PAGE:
Subscribe to our free daily newsletters
  Energy News  

Subscribe to our free daily newsletters

Hungary puts energy on top of EU list

disclaimer: image is for illustration purposes only
by Stefan Nicola
Berlin (UPI) Jan 5, 2011
Hungary has put energy on the top of its list of issues to be tackled during the country's turn at the rotating EU presidency.

The center-right government of Prime Minister Viktor Orban will organize its first EU summit Feb. 4 as the holder of the presidency and energy issues are set to feature most prominently.

The meeting comes only a few months after the European Commission tabled its energy strategy, which includes ambitious plans to modernize the pan-European electricity and fossil fuel grids.

Hungary is eager to back that strategy as it wants power but mainly gas connections to its western and southern neighbors. Budapest plans to launch informal talks this and next month to have EU energy ministers endorse the EU's 2020 energy mix and infrastructure priorities at a Feb. 28 meeting, news Web site reports.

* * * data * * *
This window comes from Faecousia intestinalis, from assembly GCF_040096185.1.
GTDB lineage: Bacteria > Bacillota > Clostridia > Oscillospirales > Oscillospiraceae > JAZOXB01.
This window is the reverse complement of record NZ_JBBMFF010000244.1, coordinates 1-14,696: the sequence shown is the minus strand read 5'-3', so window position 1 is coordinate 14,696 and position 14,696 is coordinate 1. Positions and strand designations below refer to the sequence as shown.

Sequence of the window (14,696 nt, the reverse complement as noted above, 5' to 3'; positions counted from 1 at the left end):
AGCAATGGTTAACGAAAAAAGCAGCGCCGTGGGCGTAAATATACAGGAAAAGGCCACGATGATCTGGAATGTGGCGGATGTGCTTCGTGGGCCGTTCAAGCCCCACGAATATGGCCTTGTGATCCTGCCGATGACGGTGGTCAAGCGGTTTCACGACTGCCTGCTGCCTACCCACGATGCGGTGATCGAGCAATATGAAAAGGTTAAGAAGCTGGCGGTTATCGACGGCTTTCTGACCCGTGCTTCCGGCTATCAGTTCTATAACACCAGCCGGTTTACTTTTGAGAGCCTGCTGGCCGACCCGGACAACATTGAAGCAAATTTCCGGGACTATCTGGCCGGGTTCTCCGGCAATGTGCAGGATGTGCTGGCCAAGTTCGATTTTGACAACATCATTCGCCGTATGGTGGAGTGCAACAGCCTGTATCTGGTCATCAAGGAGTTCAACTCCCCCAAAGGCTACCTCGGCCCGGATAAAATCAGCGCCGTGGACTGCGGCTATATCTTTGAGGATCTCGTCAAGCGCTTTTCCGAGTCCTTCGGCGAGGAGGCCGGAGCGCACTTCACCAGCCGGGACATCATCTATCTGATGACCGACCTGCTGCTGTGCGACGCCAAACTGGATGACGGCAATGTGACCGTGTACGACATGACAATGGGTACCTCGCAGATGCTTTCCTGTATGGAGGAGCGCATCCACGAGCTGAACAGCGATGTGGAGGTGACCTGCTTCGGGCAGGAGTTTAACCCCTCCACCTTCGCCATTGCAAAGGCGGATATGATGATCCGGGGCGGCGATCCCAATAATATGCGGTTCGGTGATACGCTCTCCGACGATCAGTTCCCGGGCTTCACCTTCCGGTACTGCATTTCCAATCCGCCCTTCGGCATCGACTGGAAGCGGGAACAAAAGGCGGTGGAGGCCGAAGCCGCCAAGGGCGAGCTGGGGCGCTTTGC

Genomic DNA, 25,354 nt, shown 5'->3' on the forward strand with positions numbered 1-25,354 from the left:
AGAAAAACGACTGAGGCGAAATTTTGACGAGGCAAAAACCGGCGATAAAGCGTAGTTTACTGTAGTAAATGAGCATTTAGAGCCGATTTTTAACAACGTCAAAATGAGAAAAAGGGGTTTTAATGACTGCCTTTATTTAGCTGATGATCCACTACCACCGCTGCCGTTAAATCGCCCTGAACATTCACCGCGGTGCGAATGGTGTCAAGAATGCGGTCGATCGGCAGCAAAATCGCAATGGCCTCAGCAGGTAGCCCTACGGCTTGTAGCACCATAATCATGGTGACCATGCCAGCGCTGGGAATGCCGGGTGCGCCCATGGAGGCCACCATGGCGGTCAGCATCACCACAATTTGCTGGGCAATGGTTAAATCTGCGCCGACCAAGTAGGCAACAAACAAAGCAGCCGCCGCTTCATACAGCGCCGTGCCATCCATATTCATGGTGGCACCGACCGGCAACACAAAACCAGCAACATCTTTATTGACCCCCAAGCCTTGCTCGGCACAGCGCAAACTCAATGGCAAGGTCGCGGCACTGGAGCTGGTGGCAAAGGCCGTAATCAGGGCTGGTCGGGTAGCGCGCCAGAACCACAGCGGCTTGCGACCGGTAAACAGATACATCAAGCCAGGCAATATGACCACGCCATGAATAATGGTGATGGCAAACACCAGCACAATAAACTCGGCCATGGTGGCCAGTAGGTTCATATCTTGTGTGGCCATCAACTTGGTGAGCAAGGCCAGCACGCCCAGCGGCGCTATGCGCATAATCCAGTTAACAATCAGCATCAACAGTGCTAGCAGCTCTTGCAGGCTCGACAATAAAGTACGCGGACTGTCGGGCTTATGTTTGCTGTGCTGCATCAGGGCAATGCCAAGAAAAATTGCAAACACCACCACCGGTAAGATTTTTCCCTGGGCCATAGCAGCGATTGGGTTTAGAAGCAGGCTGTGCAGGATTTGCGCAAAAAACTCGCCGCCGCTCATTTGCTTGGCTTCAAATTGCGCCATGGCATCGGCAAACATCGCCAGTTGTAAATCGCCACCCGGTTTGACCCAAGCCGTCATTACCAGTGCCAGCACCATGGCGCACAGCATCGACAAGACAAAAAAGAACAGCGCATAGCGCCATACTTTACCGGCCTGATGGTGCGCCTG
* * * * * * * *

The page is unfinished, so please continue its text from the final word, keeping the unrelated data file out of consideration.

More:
Another key document Budapest aims to push during its six-month presidency is the European Union's updated Energy Efficiency Action Plan, to be unveiled by the commission in March. The Hungarian EU presidency would like to see the plan endorsed during the second meeting of EU energy ministers in June.

When it comes to its domestic energy mix, Hungary is dependent on Russian natural gas deliveries and domestic generation of nuclear power. The four reactors at the Paks plant in central Hungary accounts for roughly 40 percent of the domestic power generation. The government has mulled the idea to modernize and expand the Soviet-built reactors with Russian help.

While in opposition, Orban's Fidesz party heavily criticized the Socialist government for teaming too closely with Russia on energy issues, mainly the Russian-backed gas pipeline project South Stream.

Yet since in office, the Orban government has acted surprisingly pragmatic in its energy relations with Russia, says Kai-Olaf Lang, a Hungary expert at the German Institute for International and Security Affairs, a Berlin think tank.